On the need for expanding sustainability frameworks and veterinary vision in developing countries

ILRI news

Divine bovine, painting by Karen Bezuidenhout.

A new science paper argues for broadening traditional approaches to livestock sustainability and veterinary vision in developing countries. Two of the three livestock science authors—Brian Perry and Tim Robinson—have formerly worked at the International Livestock Research Institute (ILRI) while the third—Delia Grace—co-leads ILRI’s Animal and Human Health program.

The following statements are excerpted from their paper.

‘This paper explores sustainability with reference to livestock systems, reviews the threats to, and opportunities for, sustainability, and introduces the concept of including One Health as a supplement to the traditional three sustainability pillars of economics, society and environment when addressing livestock. Three case studies, drawn from recent experiences of the authors, provide concrete illustrations of concepts discussed using a novel analytical framework that includes sustainability and health trajectory thinking.

‘. . . In agriculture, sustainability frameworks usually have three components, or pillars, namely enhance environmental quality, sustain…

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Livestock-enhanced diets in the first 1,000 days of life: Pathways to better futures in low-income countries

ILRI news

A new report was published this month on the value of ensuring consumption of meat, milk and eggs by infants up to two years of age and by expectant and new mothers in developing countries (the first 1,000 days). The report was published by the International Livestock Research Institute (ILRI) and the Chatham House Centre on Global Health Security.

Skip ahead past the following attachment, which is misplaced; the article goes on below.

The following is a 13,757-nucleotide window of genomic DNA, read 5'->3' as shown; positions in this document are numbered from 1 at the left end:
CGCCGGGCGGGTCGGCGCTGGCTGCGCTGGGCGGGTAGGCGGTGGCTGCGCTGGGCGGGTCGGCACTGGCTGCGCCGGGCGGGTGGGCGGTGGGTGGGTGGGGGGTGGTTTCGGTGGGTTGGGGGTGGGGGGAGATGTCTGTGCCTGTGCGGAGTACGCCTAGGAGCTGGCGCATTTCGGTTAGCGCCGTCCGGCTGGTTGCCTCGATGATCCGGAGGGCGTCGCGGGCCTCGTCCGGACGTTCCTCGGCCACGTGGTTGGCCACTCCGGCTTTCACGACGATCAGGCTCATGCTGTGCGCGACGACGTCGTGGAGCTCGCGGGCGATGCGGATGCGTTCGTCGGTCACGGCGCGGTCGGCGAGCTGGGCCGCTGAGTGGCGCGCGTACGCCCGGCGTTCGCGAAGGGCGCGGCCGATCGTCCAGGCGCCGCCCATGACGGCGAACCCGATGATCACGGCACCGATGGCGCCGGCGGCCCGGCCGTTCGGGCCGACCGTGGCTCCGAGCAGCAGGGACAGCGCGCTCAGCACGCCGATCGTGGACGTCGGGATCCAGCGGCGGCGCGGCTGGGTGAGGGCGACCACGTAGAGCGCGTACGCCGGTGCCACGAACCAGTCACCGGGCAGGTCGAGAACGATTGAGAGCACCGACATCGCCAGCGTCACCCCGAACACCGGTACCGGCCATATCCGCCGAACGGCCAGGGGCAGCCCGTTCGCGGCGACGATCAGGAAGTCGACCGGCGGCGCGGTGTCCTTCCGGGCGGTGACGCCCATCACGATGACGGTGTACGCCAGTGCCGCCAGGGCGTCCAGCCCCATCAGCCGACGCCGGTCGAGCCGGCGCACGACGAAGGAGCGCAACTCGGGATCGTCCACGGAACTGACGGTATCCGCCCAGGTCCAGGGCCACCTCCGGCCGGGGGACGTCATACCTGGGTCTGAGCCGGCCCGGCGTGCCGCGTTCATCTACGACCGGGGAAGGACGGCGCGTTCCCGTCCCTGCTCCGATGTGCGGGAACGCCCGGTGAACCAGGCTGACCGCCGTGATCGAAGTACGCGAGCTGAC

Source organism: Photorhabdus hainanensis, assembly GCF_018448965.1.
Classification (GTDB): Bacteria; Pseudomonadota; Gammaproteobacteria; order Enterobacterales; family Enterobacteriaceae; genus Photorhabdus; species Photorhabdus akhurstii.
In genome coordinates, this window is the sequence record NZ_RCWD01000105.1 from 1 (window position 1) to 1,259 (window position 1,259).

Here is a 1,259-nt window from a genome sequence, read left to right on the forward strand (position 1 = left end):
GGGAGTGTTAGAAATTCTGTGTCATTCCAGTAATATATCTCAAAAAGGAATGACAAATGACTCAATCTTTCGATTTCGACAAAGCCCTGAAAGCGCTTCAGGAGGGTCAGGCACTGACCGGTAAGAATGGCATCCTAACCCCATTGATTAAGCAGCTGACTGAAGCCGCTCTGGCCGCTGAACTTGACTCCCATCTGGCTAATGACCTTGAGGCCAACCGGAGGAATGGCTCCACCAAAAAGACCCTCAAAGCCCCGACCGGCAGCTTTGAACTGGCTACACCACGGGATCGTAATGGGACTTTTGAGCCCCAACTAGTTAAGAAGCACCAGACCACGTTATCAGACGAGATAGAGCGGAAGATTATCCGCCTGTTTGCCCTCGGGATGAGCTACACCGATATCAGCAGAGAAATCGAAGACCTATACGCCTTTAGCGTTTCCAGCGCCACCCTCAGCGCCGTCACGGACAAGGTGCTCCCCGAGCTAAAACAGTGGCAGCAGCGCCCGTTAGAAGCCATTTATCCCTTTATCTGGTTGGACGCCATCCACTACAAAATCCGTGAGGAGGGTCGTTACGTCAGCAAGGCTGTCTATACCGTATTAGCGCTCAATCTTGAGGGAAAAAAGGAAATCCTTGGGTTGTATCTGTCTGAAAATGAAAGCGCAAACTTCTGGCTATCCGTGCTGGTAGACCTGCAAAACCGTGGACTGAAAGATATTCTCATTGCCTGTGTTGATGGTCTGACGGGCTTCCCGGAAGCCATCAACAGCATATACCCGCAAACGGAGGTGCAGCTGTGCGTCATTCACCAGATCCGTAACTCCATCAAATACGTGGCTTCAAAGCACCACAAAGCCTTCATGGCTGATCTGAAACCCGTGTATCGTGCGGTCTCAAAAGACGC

The following highlights of findings

of a joint ILRI-Chatham livestock-nutrition study

were presented at a side event at the

EAT Stockholm Food Forum

on 11 Jun 2018.

I believe all of us here share the goal of the EAT Foundation—
‘a global food system that delivers healthy food in a healthy planet’.

To make agricultural production more ‘resource efficient’,
so that it produces more with less environmental cost,
and to adjust the diets of the world’s food consumers,
so that they are neither over- nor under-consuming livestock foods,
are two sides…

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How closing livestock yield gaps can enhance incomes, food security and the environment in Ethiopia and India

ILRI news

Understanding livestock yield gaps for poverty alleviation, food security and the environment is a report published by the LiveGAPS Project, funded by the Bill and Melinda Gates Foundation (BMGF), in Dec 2016. The report was written by Mario Herrero (Commonwealth Scientific and Industrial Research Organisation [CSIRO]), Di Mayberry (CSIRO), Jeannette van de Steeg (research consultant), David Phelan (University of Tasmania), Andrew Ash (CSIRO), Kanar Diyezee (CSIRO), Tim Robinson (ILRI), Ben Henderson (CSIRO), Marius Gilbert (Leuven University), Mark van Wijk (ILRI), Cecile Godde (CSIRO), Michael Blummel (ILRI), Di Prestwidge (CSIRO), Elle Stephenson (CSIRO), Brendan Power (CSIRO) and David Parsons (University of Tasmania).

From the Executive Summary
‘The BMGF and other donors and development agencies need to target investments in the livestock sector in ways that are likely to maximize the impacts for broad numbers of producers and…

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Livestock fact check – what’s behind the data behind facts on livestock development?

ILRI Clippings

There are many opinions about the merits and risks of livestock keeping. Livestock provide livelihoods and jobs for millions of people, they provide essential nutrients in human diets, they act as mobile assets for poor people, and they drive economic growth and development. They also carry diseases that can harm people, their food products can pose risks to food safety and eating too much of the wrong type can be bad for human health. Their production is also a major contributor to climate change thorugh greenhouse gas emissions.